AMHCA’s Public Awareness Committee Launches “Breaking the Silence” Campaign (see the Press Release)
Stigma and discrimination. People with mental health problems say that the social stigma attached to mental health conditions and the discrimination they experience can make their hard times worse and make it harder to recover.
- Mental illness is common. It affects millions of people, and their friends, families, work colleagues and society in general.
- One in four people will experience a mental health problem at some point in their lives.
- Around one in ten children experience mental health problems.
- Depression alone affects around one in 12 in the whole population.
- Most people who experience mental health problems recover fully, or are able to live with and manage them, especially if they get help early on.
Even though so many people are affected, there is a strong social stigma attached to mental illness, and people with mental health problems can experience discrimination in all aspects of their lives.
Many people’s problems are made worse by the stigma and discrimination they experience — from society, but also from families, friends and employers.
Nearly nine out of ten people with mental health problems say that stigma and discrimination have a negative effect on their lives.
We know that people with mental health problems are amongst the least likely of any group with a long-term health condition or disability to: find work, be in a steady, long-term relationship, live in decent housing, and be socially included in mainstream society.
This is because society in general has stereotyped views about mental illness and how it affects people. Many people believe that people with a mental illness are violent and dangerous, when in fact they are more at risk of being attacked or harming themselves than harming other people.
Stigma and discrimination can also worsen someone’s mental health problems, and delay or impede their getting help and counseling, and their recovery. Social isolation, poor housing, unemployment and poverty are all linked to mental illness.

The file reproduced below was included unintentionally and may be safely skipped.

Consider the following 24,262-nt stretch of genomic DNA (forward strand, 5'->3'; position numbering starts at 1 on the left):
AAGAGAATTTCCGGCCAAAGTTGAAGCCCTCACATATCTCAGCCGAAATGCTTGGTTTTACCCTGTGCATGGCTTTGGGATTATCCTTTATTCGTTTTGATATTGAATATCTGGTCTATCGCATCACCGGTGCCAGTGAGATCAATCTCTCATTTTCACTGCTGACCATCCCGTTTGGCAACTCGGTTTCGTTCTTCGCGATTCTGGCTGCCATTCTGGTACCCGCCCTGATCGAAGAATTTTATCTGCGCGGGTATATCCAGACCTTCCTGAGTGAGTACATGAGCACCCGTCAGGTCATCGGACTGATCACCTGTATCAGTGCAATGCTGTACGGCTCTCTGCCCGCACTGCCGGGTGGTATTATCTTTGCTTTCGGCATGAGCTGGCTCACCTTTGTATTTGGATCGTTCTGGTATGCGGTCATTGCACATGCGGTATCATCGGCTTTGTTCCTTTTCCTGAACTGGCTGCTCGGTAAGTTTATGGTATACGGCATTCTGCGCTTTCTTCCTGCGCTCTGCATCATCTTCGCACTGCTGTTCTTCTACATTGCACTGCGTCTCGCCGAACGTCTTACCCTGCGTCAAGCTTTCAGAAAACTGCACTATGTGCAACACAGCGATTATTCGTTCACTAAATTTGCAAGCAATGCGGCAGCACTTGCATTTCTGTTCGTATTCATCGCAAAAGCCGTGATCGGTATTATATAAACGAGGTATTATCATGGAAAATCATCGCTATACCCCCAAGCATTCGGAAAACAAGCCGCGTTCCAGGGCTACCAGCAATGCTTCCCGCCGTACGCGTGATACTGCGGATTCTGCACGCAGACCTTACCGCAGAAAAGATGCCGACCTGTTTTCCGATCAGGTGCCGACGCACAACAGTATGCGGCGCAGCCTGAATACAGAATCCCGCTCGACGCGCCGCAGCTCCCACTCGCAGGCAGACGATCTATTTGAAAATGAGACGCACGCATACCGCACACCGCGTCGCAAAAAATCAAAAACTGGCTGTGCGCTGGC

Stigma and discrimination can trap people in a cycle of illness.
The situation is exacerbated by the media. Media reports often link mental illness with violence, or portray people with mental health problems as dangerous, criminal, evil, or very disabled and unable to live normal, fulfilled lives. This is far from the case.
Research shows that the best way to challenge these stereotypes is through firsthand contact with people with experience of mental health problems. A number of national and local campaigns are trying to change public attitudes to mental illness.
It is illegal to discriminate directly or indirectly against people with mental health problems in public services and functions, access to premises, work, education, associations and transport. But we know that discrimination exists.
The Public Awareness Committee at AMHCA is launching the Breaking the Silence campaign to call to attention to the strong social stigma attached to mental illness, and that people with mental health problems do experience discrimination in all aspects of their lives.
AMHCA’s Public Awareness Committee also has developed a general and comprehensive tool kit and this website to the Breaking the Silence initiative to address mental health stigma. The tool kit on stigma issues, will include proposed op-eds, and letters to the editor that clinical mental health counselors, other mental health providers, and consumers can use and edit to reflect their personnel experience and style, and submit to various media outlets.
If we are to improve the mental health culture of our nation, we need to begin by fighting the stigma surrounding mental illness, ensuring that people can get the help they need, without fear of condemnation or abuse.
Mental illness is common. With one in five of us affected every year, reducing stigma across all conditions is an important issue for everyone. Greater understanding provides hope.
We hope this campaign provides more understanding on the impact of stigma and the need to eradicate it.